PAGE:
“For example, a housing provider might want a simple system to log FoI requests but they don’t want to build this into their CRM system without trialling it first. Low code lets you build a solution quickly, test the design and prove that it works first before it’s added to the CRM system. Many commercial off-the-shelf providers, including us, use low code to deliver solutions to customers quicker for exactly that reason.”
What IT skills are needed for low-code projects?
Mohara’s Fisher said, “There are no technical skills needed for low-code projects; that’s the beauty of low code, because it’s accessible to everyone from all backgrounds and starting points. Of course, there are a plethora of soft skills that might be useful because sometimes it might take a few hours of Googling or watching YouTube tutorials to get your head around the way low-code software works, so the soft skills that you should build are patience, dedication and a tenacity to make your solution work.”
Rapid Information Systems’ Edwards said, “You don’t need that many IT skills; the right low-code software is easy to set up and has a gentle learning curve, significantly reducing the skills required for development. Low code goes really well with Agile and rapid prototyping, where good project management helps solutions stay on track. Since development takes place much closer to the users (or even by the users), it all happens much faster and with fewer people so less management is needed.”
Northgate Public Services’ Hampton said, “Aside from the skills aspect of low code, it’s really important that your IT department approves the chosen low-code platform: how will it integrate; is it secure; and what will the new application be used for?
“For example, if it’s a cloud service, it needs to be given the appropriate permissions so it can connect through any firewalls or security systems, then IT can step back and it’s just about good project management skills to manage the scope and make sure the application is simple and focused on the outcomes and objectives throughout its development cycle.”
Rapid Information Systems’ Edwards said, “Low code offers flexibility and freedom for housing providers who know exactly how they want to improve their operations but haven’t been able to find the exact fit – it doesn’t those who just want to remain middle-of-the-road.
“Some low-code solutions are expensive and complicated so the benefits are outweighed by the cost and steep learning curve. My advice would be to start with something small and innovative and then measure the benefits.”
Mohara’s Fisher said, “Having a team that’s willing to try something new could be a barrier, not just for housing providers but for any business considering the low-code route. You need someone in the team to dedicate themselves to learning more about the low-code solution and thinking about the product vision in more detail.”
Meritec’s Baron said, “Housing providers usually have numerous back-office systems so there can be resistance to change. We would therefore always recommend setting up a project team that’s focused on taking the end-users on a journey with them, rather than applying low code-based digital transformation ‘to them’.”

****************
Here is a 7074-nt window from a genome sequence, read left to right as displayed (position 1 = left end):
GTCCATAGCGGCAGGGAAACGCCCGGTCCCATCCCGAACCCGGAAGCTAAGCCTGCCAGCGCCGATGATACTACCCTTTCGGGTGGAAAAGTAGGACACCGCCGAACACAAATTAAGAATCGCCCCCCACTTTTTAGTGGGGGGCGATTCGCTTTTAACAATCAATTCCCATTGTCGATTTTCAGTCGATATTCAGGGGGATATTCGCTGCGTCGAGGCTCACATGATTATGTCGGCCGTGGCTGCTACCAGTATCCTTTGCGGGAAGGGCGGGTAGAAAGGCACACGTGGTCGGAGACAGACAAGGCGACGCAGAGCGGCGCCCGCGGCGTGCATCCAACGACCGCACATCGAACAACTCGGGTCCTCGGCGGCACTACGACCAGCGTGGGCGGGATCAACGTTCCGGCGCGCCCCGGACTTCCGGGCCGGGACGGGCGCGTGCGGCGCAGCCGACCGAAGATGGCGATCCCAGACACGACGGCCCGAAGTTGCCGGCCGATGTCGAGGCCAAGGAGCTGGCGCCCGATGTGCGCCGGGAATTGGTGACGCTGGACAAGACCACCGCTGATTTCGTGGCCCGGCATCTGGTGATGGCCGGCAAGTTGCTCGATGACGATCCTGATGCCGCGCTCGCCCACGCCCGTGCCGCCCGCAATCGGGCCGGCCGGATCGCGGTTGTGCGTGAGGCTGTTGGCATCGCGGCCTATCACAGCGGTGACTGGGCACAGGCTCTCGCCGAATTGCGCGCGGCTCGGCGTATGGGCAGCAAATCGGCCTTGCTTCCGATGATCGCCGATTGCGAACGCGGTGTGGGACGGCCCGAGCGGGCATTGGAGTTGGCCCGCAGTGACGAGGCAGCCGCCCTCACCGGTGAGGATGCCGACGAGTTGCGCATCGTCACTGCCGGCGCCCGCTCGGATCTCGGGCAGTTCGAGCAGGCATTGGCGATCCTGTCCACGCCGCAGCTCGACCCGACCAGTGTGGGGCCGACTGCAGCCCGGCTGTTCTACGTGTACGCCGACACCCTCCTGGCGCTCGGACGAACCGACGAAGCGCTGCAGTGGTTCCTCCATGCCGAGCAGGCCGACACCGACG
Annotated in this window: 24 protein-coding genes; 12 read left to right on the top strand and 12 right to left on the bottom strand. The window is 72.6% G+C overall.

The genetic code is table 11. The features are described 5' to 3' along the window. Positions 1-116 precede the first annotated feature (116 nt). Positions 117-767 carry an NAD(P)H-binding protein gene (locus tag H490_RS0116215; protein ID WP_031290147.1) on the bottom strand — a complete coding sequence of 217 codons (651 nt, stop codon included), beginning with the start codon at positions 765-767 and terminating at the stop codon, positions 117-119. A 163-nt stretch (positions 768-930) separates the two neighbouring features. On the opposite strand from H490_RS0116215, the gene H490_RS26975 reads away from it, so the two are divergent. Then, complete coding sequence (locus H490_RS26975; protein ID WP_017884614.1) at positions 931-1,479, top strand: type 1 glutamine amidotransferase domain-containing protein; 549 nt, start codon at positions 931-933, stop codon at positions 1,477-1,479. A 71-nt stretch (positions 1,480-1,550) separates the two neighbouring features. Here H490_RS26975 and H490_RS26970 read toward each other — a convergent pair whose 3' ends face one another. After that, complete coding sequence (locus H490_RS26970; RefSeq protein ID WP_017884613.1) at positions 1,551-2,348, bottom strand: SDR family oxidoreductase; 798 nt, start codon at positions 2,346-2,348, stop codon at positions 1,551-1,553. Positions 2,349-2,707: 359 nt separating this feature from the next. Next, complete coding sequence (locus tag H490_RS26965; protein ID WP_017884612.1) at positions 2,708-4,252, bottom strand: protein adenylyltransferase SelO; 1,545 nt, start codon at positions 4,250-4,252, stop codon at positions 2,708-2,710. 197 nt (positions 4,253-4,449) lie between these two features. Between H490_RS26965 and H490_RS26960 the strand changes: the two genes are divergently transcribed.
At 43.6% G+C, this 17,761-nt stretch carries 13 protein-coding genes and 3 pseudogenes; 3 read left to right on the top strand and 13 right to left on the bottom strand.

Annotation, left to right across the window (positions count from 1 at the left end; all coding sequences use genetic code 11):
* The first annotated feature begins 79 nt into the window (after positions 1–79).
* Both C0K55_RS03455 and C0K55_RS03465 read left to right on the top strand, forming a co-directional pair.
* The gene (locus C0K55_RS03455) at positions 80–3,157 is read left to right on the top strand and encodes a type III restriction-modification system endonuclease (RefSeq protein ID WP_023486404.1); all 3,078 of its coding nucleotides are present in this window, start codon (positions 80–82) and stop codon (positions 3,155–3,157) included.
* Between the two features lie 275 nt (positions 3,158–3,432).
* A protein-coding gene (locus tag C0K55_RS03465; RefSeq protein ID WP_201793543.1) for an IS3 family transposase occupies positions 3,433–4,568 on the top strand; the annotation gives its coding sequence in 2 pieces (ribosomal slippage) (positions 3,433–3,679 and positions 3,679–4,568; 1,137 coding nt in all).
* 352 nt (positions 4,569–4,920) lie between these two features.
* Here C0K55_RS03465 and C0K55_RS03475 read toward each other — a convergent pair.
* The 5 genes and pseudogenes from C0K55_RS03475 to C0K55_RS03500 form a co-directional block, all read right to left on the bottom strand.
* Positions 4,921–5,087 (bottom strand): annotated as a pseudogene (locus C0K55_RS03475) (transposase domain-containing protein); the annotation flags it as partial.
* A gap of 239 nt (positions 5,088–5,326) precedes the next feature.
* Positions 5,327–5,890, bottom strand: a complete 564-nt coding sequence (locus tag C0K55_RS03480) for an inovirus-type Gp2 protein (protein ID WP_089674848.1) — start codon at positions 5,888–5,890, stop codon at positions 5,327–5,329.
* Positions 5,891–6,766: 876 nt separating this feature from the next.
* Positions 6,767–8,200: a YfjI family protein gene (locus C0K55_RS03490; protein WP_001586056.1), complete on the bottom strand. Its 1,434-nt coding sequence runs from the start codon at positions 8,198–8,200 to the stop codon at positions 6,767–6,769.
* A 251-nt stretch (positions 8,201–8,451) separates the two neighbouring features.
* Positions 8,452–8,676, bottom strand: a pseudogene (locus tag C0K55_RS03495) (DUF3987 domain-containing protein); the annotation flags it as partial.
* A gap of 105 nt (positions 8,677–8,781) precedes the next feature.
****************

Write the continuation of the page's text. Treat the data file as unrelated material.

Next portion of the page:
What are the risks of low code?
Civica’s Rogers said, “Low code often enables non-technical teams to configure software, since no development or coding skills are required. However, this can introduce its own risks around business continuity and security when rolling out new software without training or qualified expertise.”
Rapid Information Systems’ Edwards said, “There is perhaps a risk that because low code can ‘glue’ together many existing systems, a housing provider’s software estate could become (and remain) too diverse. This isn’t necessarily a bad thing per se as long as it’s taken into consideration before embarking on any low-code projects – after all, each part of the business should be allowed the tools that are best for them, alongside the right degree of integration.”
Could housing providers resell their low-code solutions?
Northgate Public Services’ Hampton said, “It would be a great for innovation if housing providers could share their learnings, code, and experience, but the challenge would be around standardisation because each housing provider has their own service challenges based on aspects such as geography, size and demographic mix, plus support and maintenance would need to be carefully considered to ensure a solution remained legislatively compliant and secure.”
Rapid Information Systems’ Edwards said, “Yes, housing providers can export, transfer, rebrand, modify and extend any apps made with our low-code tools. They could also share them (and their expertise) with our community or collaborate with other housing providers on larger projects.”
Meritec’s Baron said, “In theory, a housing provider could resell its own low-code solutions (subject to any licensing terms from their low-code provider) to its peers, but we believe that they are probably better off focusing on their own core deliverables and leaving any reselling activities to a specialist low-code supplier.
“That said, our platform does have the capability to export workflows and process templates which could then be imported into other housing providers’ systems, thereby facilitating knowledge sharing and the rapid deployment of common housing-related processes. This is something that has been extremely popular among our local government customers who frequently share process templates among themselves and via our process library.”
Housing Technology would like to thank Helen Rogers (Civica), Phil Baron (Meritec), Benji Fisher (Mohara), Trevor Hampton (Northgate Public Services) and Gareth Edwards (Rapid Information Systems) for their comments and editorial contributions to this article.